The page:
Celebrations don’t have to break your bank account. Below is an excerpt from my latest book–Money Smarts: Personal Financial Success in 30 Days! (Mile High Press)
To Think About: If you have kids, you know what the “gimmes” are. If you don’t have kids, and have friends and relatives who do, or you’ve ever been in a store, you have witnessed the gimmes. It’s a childhood disease that becomes epidemic when holidays and birthdays approach. And, no wonder. The media, through advertising, blitzes kids with every kind of conceivable toy and doo-dad. Kids have a hard time deciding what treasure they want. If the truth be told, they want them all. “Gimme this and gimme that!”
How about you? Do you get the adult gimmes? Do you go hog-wild during the holidays with gift buying for one and all? Do you expect gifts from all your friends and relatives?
Comedian George Carlin created a hilarious routine on “stuff.” Most people have plenty of stuff; some have way too much stuff. Before adding to your closets, shelves and garages, do a reality check. Maybe someone else could use some of the stuff you already have.
To Do: Call a family meeting before the pizzazz and excitement of holidays and birthdays hit. Tell them that you want to put together a spending plan for the next holiday season. Your spending plan could actually involve no money—time could be your currency.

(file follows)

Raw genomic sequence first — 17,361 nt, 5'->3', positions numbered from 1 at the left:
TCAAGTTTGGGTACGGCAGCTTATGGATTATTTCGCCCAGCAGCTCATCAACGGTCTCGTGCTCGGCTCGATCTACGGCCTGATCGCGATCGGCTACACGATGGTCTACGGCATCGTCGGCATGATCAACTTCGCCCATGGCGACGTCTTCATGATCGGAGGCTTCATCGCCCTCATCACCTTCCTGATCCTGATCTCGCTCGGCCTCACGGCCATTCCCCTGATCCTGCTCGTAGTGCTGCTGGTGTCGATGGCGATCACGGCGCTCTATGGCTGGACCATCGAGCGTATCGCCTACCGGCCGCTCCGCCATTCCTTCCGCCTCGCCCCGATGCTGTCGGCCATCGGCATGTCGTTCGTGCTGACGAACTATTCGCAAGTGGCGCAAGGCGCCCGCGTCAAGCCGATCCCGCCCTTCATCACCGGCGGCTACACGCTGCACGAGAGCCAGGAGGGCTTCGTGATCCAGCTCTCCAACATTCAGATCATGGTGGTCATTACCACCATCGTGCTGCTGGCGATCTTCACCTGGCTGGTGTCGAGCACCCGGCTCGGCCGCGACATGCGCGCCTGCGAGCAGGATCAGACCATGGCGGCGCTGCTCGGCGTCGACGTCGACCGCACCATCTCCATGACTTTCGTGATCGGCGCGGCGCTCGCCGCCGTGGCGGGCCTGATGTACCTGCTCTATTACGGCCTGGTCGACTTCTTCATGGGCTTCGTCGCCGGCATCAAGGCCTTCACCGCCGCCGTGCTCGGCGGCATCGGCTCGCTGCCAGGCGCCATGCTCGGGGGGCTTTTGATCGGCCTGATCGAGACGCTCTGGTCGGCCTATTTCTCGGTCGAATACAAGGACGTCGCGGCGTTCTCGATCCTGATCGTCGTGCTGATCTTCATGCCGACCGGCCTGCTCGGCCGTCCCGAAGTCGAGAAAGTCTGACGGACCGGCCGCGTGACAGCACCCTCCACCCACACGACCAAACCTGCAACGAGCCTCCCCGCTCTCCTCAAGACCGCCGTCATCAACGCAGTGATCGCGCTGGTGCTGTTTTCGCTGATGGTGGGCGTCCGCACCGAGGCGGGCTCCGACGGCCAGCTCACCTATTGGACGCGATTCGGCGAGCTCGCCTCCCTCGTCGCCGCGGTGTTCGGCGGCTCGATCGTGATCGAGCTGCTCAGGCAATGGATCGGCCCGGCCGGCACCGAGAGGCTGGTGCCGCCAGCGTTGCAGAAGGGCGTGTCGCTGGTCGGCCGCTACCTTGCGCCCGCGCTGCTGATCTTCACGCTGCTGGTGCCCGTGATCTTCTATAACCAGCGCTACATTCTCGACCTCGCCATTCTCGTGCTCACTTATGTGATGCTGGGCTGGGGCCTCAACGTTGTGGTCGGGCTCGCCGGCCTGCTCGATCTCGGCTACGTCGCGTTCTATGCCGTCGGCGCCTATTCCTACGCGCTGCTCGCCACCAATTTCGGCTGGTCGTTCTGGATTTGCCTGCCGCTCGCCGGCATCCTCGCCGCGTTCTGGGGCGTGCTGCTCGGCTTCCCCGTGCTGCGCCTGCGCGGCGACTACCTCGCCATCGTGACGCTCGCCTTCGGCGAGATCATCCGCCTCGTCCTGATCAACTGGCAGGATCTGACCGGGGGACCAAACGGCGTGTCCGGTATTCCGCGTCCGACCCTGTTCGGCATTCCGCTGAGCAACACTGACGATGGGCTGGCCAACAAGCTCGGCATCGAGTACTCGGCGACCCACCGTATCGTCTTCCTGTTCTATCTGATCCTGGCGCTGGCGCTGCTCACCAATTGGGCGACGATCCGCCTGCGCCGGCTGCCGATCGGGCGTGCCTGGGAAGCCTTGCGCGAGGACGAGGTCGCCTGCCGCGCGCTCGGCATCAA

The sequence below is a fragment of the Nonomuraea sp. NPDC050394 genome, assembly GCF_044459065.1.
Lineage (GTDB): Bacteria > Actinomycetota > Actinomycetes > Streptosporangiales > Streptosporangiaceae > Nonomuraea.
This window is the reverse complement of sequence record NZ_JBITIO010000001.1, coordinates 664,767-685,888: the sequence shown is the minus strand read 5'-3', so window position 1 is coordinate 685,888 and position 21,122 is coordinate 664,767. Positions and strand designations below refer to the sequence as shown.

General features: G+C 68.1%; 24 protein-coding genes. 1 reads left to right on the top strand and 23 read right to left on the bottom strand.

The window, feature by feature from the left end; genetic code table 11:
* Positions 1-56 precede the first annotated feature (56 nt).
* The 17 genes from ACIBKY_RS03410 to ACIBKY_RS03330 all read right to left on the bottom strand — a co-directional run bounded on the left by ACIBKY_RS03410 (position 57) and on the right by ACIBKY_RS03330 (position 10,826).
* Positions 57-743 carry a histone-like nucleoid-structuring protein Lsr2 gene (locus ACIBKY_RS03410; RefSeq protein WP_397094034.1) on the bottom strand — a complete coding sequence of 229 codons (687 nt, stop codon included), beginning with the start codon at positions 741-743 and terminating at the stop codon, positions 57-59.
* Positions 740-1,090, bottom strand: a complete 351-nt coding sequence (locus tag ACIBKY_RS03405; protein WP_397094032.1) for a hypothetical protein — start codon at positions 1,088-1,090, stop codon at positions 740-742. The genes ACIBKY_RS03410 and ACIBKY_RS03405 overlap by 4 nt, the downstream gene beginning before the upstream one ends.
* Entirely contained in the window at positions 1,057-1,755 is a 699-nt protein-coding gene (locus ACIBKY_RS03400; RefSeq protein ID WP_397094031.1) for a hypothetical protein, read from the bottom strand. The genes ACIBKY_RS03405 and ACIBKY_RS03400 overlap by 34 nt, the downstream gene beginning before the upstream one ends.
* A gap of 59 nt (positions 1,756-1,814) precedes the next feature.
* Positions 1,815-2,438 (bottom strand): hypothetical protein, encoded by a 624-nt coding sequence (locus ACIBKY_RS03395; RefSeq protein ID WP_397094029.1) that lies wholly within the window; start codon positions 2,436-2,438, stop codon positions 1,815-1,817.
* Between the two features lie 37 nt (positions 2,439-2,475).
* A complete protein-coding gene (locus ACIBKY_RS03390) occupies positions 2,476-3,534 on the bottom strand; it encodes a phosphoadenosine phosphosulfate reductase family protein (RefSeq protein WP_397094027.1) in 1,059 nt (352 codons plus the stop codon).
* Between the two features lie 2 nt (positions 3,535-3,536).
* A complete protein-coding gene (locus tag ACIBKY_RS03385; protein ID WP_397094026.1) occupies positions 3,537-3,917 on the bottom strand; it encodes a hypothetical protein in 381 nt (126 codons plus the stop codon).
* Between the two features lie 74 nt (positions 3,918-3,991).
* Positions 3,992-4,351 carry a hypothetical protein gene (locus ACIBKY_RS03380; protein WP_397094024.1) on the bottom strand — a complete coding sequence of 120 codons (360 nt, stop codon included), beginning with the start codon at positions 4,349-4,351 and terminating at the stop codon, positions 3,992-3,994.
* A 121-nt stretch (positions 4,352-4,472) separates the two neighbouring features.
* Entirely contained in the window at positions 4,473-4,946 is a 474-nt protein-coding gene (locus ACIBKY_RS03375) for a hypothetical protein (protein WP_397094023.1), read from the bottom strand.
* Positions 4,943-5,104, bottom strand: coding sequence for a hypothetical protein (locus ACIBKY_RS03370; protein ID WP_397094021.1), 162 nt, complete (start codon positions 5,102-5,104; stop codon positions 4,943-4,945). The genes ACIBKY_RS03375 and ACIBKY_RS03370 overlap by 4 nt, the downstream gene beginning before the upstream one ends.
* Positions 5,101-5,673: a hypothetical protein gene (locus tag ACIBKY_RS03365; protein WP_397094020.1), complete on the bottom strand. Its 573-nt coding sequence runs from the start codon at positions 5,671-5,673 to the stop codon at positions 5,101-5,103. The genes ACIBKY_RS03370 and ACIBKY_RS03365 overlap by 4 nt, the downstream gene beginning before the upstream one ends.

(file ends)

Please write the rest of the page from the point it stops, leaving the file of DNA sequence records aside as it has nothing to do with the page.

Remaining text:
• Everyone makes a list of potential gift recipients.
• Each family member decides what his or her money budget is.
• Determine what kind of gifts to be given: ideas include a store-bought present, homemade treats, time, money, even a donation in their name. Be open to possibilities that get generated from the “group think tank.”
• Consider adopting a cause and tell friends and other family members that you don’t want a gift given to you. Instead, tell them what or whom you would like a gift given to.
• Have each family member make a “wish” list. Family and friends can ask if there is anything specific someone wants. If budget and wishes fit, the days of returns will be eliminated.
• Large families routinely draw names and set a monetary limit to how much can be spent on a gift. Why not try it in yours to keep spending down?
Money $mart Tip It’s not unusual to get something you really don’t want. How about starting a tradition with family and friends with whom you exchange gifts and create Wish Lists? Kids that can’t write yet can clip pictures from catalogs. That way, no one gets “junk” and everyone is sure to receive something that they really want.